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Mind the Wind: Microclimate Effects on Incubation Effort of an Arctic Seabird

https://arctichealth.org/en/permalink/ahliterature297155
Source
Norwegian University of Science and Technology. Department of Biology. vi, 21 p.
Publication Type
Dissertation
Date
2015
Mind the Wind: Microclimate Effects on Incubation Effort of an Arctic Seabird Christoffer Høyvik Hilde MSc in Biology Supervisor: Christophe Pelabon, IBI Co-supervisor: Sebastien Descampes, Norsk Polarinstitutt Department of Biology Submission date: May 2015 Norwegian University of Science
  1 document  
Author
Hilde, Christoffer Høyvik
Source
Norwegian University of Science and Technology. Department of Biology. vi, 21 p.
Date
2015
Language
English
Geographic Location
Norway
Publication Type
Dissertation
File Size
1273485
Keywords
Svalbard
Wind
Temperature
Humidity
Reproduction
Commin eiders
Abstract
1. The energetic costs of reproduction in birds strongly depend on the climate experienced during incubation. Climate change and increasing chance of extreme weather events may severely affect these costs, especially for species incubating in extreme environments.
2. In this three-year study, I used an experimental approach to investigate the effects of microclimate and nest-shelter on the incubation effort of female common eiders (Somateria mollissima) in a wild Arctic population. I added artificial shelters to a random selection of nesting females, and compared the body mass loss during incubation between females with and without shelter.
3. Non-sheltered females experienced a higher mass loss during incubation than females with artificial shelter. This manipulation allowed me to identify wind as the key climatic variable leading to an energetically challenging incubation and was positively correlated with mass loss for non-sheltered females. Increasing ambient temperatures tended to decrease mass loss, but this effect was negligible in absence of wind. Humidity had no effect on mass loss.
4. This study is one of few that clearly demonstrate a direct effect of climate on avian lifehistory. By showing that increasing wind speed counteracts the energetic benefits of a rising ambient temperature, this study emphasizes that climatic variables other than temperature may also affect wild populations and need to be taken into account when predicting the effects of climate change.
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Hilde_2015_Mind-the-Wind---Microclimate-Effects-on-Incubation-Effort-of-an-Arctic-Seabird.pdf

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Mind the wind: microclimate effects on incubation effort of an arctic seabird.

https://arctichealth.org/en/permalink/ahliterature271905
Source
Ecol Evol. 2016 Apr;6(7):1914-21
Publication Type
Article
Date
Apr-2016
Author
Christoffer Høyvik Hilde
Christophe Pélabon
Loreleï Guéry
Geir Wing Gabrielsen
Sébastien Descamps
Source
Ecol Evol. 2016 Apr;6(7):1914-21
Date
Apr-2016
Language
English
Publication Type
Article
Abstract
The energetic costs of reproduction in birds strongly depend on the climate experienced during incubation. Climate change and increasing frequency of extreme weather events may severely affect these costs, especially for species incubating in extreme environments. In this 3-year study, we used an experimental approach to investigate the effects of microclimate and nest shelter on the incubation effort of female common eiders (Somateria mollissima) in a wild Arctic population. We added artificial shelters to a random selection of nesting females, and compared incubation effort, measured as body mass loss during incubation, between females with and without shelter. Nonsheltered females had a higher incubation effort than females with artificial shelters. In nonsheltered females, higher wind speeds increased the incubation effort, while artificially sheltered females experienced no effect of wind. Although increasing ambient temperatures tended to decrease incubation effort, this effect was negligible in the absence of wind. Humidity had no marked effect on incubation effort. This study clearly displays the direct effect of a climatic variable on an important aspect of avian life-history. By showing that increasing wind speed counteracts the energetic benefits of a rising ambient temperature, we were able to demonstrate that a climatic variable other than temperature may also affect wild populations and need to be taken into account when predicting the effects of climate change.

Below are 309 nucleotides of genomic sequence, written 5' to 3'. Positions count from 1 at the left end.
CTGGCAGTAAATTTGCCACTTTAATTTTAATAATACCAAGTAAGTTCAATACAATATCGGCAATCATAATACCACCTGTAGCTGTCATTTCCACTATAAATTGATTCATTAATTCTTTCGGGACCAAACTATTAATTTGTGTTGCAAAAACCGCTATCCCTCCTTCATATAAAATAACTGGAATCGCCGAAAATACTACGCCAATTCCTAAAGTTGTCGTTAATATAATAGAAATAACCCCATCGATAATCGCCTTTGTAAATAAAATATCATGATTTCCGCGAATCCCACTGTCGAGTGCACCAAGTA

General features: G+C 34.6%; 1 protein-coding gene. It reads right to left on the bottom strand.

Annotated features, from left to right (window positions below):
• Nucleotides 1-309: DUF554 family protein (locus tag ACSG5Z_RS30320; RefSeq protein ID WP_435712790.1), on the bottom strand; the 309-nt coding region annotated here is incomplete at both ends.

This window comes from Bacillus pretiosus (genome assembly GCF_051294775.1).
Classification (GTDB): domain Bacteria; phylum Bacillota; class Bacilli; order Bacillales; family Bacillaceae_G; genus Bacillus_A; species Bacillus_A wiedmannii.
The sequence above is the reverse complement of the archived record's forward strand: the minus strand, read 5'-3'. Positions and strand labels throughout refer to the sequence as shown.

PubMed ID
27099703 View in PubMed
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Arctic Human Development Report : regional processes and global linkages. (AHDR-II)

https://arctichealth.org/en/permalink/ahliterature295208
Source
Norden, Nordic Council of Ministers. TemaNord 2014:567.
Publication Type
Report
Date
2014
  1 document  
Author
Larsen, Joan Nymand
Fondahl, Gail
Author Affiliation
(eds.)
Source
Norden, Nordic Council of Ministers. TemaNord 2014:567.
Date
2014
Language
English
Geographic Location
Multi-National
Publication Type
Report
File Size
13797930
Keywords
Arctic Regions
Populations
Migration
Culture
Identity
Economics
Governance
Legal systems
Resources usage
Climate change
Human health and well-being
Education
Globalization
Community viability and adaptation
Abstract
The goals of the second volume of the (AHDR-II) Arctic Human Development Report: Regional Processes and Global Linkages – are to provide an update to the first AHDR (2004) in terms of an assessment of the state of Arctic human development; to highlight the major trends and changes unfolding related to the various issues and thematic areas of human development in the Arctic over the past decade; and, based on this assessment, to identify policy relevant conclusions and key gaps in knowledge, new and emerging Arctic success stories, and important AHDR-II follow-up activities.
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